There are two aspects of this article that are particularly cringe inducing. The first is that a playwright was able to convince himself that such a play should be made and found a theater, actors, stage hands, et al, who agreed to make it. Second, the reporter is apparently unable to see that there is something questionable about the play's premise; his major concerns appear to be how to market such a "controversial" play.
The arguments of those who support such works are threefold:
1. Adult-Child sexual relationships are not universally damaging and the subject is more complicated than the usual depiction; therefore, this type of work is necessary and timely.
2. Even if such relationships are wrong, it is the job of the artist to provoke and the play is certainly thought-provoking.
3. To paraphrase what the youngsters at Model Congress told my Middle Son, who am I to tell other people what they should or shouldn't see?
In answering question 3 first, I would suggest that I am perfectly positioned to offer such direction. I work with people who rationalize all the time and have some capacity for recognizing when people are, essentially, lying to themselves about their true, conscious and unconscious, motives. Therefore, I would like to offer my services for all those who are ethically and morally challenged.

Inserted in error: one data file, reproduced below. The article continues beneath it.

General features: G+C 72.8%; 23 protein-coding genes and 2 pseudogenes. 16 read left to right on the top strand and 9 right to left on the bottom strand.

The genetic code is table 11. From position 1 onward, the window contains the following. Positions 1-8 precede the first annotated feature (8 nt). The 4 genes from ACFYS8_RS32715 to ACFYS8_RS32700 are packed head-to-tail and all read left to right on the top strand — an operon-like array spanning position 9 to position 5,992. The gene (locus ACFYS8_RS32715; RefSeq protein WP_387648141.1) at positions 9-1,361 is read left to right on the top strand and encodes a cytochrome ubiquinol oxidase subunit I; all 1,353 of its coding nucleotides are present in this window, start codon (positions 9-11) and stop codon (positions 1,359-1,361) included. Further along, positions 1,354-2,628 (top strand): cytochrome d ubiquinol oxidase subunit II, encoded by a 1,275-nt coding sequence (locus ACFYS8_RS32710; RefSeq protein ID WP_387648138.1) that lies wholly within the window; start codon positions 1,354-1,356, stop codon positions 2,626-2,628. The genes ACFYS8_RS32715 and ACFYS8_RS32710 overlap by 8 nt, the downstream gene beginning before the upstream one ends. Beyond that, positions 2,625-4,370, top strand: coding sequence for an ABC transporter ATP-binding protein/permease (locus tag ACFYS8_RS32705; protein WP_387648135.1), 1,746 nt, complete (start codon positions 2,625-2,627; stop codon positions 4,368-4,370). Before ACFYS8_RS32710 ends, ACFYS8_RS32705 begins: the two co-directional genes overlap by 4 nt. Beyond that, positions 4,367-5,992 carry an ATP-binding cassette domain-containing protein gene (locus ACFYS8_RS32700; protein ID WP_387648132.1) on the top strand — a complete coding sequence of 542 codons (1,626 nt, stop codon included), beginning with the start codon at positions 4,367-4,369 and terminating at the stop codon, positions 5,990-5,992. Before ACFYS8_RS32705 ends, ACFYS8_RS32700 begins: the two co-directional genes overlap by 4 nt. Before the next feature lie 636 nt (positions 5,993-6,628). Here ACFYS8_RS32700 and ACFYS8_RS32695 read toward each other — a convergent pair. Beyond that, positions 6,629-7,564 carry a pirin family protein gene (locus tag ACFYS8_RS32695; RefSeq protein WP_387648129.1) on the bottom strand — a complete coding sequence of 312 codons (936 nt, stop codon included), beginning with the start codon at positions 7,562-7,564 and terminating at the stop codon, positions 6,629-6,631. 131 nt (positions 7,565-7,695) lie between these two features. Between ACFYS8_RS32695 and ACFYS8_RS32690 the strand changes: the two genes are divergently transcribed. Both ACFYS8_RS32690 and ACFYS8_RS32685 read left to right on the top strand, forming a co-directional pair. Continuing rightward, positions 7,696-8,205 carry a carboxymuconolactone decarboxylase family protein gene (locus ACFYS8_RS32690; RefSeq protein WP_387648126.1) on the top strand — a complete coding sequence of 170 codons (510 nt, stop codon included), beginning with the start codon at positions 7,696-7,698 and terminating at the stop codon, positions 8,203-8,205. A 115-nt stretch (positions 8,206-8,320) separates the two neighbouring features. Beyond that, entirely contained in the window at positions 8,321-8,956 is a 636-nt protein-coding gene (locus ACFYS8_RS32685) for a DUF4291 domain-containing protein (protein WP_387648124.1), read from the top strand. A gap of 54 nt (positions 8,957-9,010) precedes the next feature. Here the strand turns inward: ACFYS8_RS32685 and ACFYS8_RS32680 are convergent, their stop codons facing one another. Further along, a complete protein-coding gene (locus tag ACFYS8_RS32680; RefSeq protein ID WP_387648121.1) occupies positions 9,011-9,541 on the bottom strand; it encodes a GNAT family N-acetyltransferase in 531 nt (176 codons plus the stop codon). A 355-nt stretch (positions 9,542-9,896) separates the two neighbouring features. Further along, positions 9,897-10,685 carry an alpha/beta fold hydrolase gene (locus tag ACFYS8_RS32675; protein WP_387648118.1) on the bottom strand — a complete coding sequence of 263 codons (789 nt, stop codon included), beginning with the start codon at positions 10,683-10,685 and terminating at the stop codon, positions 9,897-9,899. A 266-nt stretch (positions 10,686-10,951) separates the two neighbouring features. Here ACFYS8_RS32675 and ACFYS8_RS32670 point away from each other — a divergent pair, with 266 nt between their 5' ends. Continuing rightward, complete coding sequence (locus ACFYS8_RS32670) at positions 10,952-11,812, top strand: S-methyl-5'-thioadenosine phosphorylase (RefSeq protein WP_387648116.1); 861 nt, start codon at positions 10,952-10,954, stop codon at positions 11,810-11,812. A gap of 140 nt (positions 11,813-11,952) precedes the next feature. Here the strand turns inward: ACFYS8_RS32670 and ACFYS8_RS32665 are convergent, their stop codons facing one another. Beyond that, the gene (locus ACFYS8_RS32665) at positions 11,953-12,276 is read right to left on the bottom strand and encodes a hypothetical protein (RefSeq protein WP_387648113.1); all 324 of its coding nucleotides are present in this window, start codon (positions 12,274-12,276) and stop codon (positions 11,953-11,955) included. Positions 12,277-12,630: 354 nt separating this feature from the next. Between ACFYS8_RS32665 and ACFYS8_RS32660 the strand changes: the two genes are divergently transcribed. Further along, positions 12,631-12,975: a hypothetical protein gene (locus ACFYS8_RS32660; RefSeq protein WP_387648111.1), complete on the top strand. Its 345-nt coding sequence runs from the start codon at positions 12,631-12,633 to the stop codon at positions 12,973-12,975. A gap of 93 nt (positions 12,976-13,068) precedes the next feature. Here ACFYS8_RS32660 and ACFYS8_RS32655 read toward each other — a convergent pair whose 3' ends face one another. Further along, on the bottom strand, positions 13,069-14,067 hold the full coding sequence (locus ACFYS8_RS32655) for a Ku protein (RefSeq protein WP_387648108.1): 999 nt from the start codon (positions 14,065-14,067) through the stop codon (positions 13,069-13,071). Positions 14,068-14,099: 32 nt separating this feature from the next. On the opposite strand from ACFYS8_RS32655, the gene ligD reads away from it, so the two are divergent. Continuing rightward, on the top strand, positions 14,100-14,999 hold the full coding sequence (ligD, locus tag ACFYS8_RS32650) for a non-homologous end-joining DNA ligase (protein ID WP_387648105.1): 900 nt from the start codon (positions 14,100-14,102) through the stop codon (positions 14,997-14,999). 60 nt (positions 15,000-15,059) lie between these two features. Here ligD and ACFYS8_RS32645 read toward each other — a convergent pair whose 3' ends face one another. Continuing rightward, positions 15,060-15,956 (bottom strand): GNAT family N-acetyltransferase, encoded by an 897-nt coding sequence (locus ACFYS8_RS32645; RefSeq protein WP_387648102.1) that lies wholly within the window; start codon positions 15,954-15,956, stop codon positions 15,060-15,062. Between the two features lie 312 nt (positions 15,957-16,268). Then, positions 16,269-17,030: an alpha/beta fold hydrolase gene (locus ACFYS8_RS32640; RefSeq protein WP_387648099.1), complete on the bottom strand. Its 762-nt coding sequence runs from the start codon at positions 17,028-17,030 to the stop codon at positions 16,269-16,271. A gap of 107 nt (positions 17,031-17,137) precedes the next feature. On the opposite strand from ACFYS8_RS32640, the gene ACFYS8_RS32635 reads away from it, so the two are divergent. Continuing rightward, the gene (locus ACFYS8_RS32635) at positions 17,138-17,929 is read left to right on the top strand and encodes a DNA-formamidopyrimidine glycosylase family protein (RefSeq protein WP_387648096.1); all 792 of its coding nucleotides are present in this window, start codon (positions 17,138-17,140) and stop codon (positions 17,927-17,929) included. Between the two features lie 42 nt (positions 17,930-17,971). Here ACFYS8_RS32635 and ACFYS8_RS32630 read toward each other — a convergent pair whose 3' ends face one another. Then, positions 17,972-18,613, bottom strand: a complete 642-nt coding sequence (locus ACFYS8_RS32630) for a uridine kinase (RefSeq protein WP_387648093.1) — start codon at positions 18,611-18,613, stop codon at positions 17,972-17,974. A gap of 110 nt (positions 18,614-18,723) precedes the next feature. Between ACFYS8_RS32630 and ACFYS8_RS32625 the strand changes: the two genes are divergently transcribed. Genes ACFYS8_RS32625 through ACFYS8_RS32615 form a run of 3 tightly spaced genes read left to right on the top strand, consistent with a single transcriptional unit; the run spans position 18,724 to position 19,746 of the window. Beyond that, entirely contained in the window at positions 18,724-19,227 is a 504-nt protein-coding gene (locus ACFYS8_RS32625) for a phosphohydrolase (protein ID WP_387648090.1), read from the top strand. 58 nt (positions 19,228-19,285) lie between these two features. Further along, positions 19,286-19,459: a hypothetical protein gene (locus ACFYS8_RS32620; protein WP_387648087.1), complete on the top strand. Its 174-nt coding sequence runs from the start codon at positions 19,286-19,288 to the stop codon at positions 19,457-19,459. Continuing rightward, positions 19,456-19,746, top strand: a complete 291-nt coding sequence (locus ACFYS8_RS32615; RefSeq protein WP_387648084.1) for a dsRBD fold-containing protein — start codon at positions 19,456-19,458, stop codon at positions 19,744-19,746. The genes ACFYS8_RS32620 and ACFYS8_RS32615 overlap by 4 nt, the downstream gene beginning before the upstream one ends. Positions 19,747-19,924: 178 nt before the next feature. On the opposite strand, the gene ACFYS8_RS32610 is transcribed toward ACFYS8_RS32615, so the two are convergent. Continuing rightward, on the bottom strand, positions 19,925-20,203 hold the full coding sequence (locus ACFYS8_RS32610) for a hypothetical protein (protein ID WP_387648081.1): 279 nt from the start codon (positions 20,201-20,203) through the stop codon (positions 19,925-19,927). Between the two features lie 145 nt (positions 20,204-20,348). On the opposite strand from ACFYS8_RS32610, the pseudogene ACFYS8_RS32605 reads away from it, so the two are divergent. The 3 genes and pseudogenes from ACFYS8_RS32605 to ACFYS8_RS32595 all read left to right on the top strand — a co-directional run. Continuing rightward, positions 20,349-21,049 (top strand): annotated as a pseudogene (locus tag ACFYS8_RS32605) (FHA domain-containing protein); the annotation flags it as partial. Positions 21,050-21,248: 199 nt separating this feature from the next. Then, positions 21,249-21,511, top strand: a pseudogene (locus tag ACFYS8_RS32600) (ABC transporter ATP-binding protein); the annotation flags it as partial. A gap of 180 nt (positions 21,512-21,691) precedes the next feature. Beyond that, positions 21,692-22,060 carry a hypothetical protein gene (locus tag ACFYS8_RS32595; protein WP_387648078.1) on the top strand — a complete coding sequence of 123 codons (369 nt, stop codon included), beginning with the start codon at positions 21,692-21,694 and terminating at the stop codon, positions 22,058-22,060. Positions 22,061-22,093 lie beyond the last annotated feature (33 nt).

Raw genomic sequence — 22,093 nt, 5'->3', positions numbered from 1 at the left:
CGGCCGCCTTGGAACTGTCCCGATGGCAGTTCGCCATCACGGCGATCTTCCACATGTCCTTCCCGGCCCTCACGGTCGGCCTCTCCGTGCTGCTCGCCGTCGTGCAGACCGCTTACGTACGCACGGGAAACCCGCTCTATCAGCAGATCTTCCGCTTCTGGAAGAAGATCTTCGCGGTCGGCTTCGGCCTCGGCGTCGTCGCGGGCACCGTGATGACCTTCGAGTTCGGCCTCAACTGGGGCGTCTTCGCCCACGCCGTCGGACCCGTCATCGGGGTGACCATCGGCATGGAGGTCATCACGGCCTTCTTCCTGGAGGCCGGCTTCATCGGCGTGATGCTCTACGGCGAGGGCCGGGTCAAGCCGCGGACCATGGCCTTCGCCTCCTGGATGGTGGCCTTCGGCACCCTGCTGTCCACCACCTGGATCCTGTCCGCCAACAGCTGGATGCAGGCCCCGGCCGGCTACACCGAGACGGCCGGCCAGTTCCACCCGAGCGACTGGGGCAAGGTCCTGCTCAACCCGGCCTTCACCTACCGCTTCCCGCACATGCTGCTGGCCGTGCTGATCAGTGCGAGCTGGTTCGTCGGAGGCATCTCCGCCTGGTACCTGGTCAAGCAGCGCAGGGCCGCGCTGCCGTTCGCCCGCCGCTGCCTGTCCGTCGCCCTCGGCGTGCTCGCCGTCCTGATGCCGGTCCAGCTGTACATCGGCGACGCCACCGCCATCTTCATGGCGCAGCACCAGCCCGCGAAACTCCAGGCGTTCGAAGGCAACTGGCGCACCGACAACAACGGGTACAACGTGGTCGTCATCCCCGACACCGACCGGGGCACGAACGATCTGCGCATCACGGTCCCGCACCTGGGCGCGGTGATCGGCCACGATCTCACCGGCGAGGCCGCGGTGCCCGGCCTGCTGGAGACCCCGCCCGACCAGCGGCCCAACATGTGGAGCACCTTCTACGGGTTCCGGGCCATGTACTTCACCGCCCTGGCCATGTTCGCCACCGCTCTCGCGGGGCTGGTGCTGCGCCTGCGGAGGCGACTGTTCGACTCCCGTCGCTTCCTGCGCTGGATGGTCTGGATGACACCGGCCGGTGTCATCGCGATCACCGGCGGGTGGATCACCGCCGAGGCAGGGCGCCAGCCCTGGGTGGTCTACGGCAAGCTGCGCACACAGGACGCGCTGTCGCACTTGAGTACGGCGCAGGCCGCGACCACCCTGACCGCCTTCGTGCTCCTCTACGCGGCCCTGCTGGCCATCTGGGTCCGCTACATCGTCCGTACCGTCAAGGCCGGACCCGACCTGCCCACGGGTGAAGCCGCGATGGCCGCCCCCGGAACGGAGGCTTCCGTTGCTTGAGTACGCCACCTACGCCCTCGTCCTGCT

As for question 1, there is some scant evidence that some victims of Adult-Child sexual contact are not necessarily permanently traumatized by the experience. However, even if you were to find iron-clad evidence that Adult-Child sexual contact could be helpful to a child (and I do not think you could ever find such evidence) it would still be an abomination. Children are incapable of offering consent to such contact for reasons too numerous to elucidate here. Anyone who tells you that a child has entered into such a relationship of his or her own free will is a liar of the most heinous kind; one who seeks to excuse his vile behavior, using an innocent for his own gratifications, with the thin crust of rationalization.
The second point is mere sophistry. There have been many plays, books, and movies about child abuse. The new ground broken by this play is the effort to mitigate evil by suggesting things are more complex than the simple minded, moral absolutists and Philistines would suggest. The article states:
In "Love Jerry," there's no question what's going on, yet Gogerty refrains from demonizing the title character. She focuses instead on the entire family's attempt to comprehend what's happened.
This moral grayness makes the play even trickier to market, yet it's also what convinced Express artistic director Jasson Minadakis to produce it. He says he "absolutely believes" in the show and is continually "shocked by how powerfully it expresses itself."
Again, for those who need assistance in this area: there is no moral grayness in child abuse. It is wrong, it is evil, it is, as Leonard Shengold has stated, nothing less than Soul Murder.